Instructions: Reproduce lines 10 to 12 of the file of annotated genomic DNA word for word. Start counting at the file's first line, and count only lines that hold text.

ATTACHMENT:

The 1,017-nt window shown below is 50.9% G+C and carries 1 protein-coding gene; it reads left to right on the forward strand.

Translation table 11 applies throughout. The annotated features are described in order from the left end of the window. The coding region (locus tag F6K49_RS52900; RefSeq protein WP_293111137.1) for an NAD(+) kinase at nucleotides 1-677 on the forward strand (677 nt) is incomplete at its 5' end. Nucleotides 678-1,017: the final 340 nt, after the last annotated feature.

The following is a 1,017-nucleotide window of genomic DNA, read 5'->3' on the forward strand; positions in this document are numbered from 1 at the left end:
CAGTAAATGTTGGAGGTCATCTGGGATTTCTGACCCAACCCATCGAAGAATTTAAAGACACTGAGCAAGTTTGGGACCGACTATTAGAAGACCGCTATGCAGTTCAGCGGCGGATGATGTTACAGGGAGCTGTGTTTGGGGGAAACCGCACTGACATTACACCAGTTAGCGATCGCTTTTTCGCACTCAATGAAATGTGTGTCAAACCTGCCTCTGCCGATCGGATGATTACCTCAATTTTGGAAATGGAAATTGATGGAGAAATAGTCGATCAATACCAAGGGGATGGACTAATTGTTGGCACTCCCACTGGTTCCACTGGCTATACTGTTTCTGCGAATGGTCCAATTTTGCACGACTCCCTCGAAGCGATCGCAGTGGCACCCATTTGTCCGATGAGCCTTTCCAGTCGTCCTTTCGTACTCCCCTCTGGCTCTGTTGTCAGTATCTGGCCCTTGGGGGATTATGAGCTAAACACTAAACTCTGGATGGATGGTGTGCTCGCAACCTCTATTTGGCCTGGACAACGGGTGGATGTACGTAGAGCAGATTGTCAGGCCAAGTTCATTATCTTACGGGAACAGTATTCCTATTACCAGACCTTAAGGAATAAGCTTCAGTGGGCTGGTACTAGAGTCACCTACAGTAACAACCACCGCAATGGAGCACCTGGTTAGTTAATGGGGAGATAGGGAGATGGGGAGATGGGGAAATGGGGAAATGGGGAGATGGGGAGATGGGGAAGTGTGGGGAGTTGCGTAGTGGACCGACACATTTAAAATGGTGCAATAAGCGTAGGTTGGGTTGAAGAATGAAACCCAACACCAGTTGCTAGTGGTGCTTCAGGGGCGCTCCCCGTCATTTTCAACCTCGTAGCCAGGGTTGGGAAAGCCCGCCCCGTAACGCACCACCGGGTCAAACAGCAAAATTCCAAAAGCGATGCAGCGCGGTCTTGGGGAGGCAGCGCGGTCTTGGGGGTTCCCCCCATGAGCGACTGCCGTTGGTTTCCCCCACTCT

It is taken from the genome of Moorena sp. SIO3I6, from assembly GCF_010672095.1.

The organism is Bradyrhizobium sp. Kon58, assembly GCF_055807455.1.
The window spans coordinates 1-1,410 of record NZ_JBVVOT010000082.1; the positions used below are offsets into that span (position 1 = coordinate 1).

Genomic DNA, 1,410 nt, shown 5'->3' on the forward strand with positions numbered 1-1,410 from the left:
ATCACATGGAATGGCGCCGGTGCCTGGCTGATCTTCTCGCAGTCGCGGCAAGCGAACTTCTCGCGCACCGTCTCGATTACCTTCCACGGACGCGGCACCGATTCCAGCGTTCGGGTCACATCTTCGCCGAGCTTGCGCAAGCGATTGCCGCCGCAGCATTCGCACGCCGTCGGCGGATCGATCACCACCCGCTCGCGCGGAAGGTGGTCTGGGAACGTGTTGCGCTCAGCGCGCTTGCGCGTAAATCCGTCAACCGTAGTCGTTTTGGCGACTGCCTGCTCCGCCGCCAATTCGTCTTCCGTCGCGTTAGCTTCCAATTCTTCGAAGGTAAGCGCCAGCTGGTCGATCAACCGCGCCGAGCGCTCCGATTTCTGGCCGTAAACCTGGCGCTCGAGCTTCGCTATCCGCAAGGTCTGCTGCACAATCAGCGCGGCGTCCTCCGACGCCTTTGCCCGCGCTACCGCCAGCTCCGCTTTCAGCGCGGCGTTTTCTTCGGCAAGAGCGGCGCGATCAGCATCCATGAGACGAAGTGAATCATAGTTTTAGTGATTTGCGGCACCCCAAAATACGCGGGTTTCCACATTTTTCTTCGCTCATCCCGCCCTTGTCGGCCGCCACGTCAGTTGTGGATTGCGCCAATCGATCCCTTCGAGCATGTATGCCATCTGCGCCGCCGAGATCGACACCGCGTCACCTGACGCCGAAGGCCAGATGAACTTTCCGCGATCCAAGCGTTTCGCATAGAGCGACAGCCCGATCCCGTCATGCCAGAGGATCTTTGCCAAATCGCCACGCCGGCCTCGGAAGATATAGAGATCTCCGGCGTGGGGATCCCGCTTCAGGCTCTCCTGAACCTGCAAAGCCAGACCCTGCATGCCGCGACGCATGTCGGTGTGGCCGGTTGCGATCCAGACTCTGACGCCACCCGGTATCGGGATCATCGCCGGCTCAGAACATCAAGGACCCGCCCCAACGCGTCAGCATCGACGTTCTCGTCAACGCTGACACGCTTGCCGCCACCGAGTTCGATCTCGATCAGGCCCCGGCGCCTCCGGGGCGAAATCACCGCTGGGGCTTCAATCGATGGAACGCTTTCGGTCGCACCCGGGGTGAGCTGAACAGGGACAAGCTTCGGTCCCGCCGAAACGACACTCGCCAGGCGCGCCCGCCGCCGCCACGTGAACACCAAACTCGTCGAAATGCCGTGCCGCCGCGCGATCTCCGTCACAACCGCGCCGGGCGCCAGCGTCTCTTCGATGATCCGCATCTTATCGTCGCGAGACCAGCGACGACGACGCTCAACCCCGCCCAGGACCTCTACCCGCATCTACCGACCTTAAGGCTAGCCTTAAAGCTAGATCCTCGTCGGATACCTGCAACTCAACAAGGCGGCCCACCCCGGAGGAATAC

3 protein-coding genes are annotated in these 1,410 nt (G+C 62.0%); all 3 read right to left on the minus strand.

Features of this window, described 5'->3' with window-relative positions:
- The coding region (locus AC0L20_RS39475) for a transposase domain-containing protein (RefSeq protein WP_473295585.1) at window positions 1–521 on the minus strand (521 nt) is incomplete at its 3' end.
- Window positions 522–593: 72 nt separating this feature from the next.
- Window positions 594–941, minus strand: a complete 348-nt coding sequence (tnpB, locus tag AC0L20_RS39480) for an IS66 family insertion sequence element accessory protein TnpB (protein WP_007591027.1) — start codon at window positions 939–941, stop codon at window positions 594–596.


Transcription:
3 protein-coding genes are annotated in these 1,410 nt (G+C 62.0%); all 3 read right to left on the minus strand.

Features of this window, described 5'->3' with window-relative positions:
- The coding region (locus AC0L20_RS39475) for a transposase domain-containing protein (RefSeq protein WP_473295585.1) at window positions 1–521 on the minus strand (521 nt) is incomplete at its 3' end.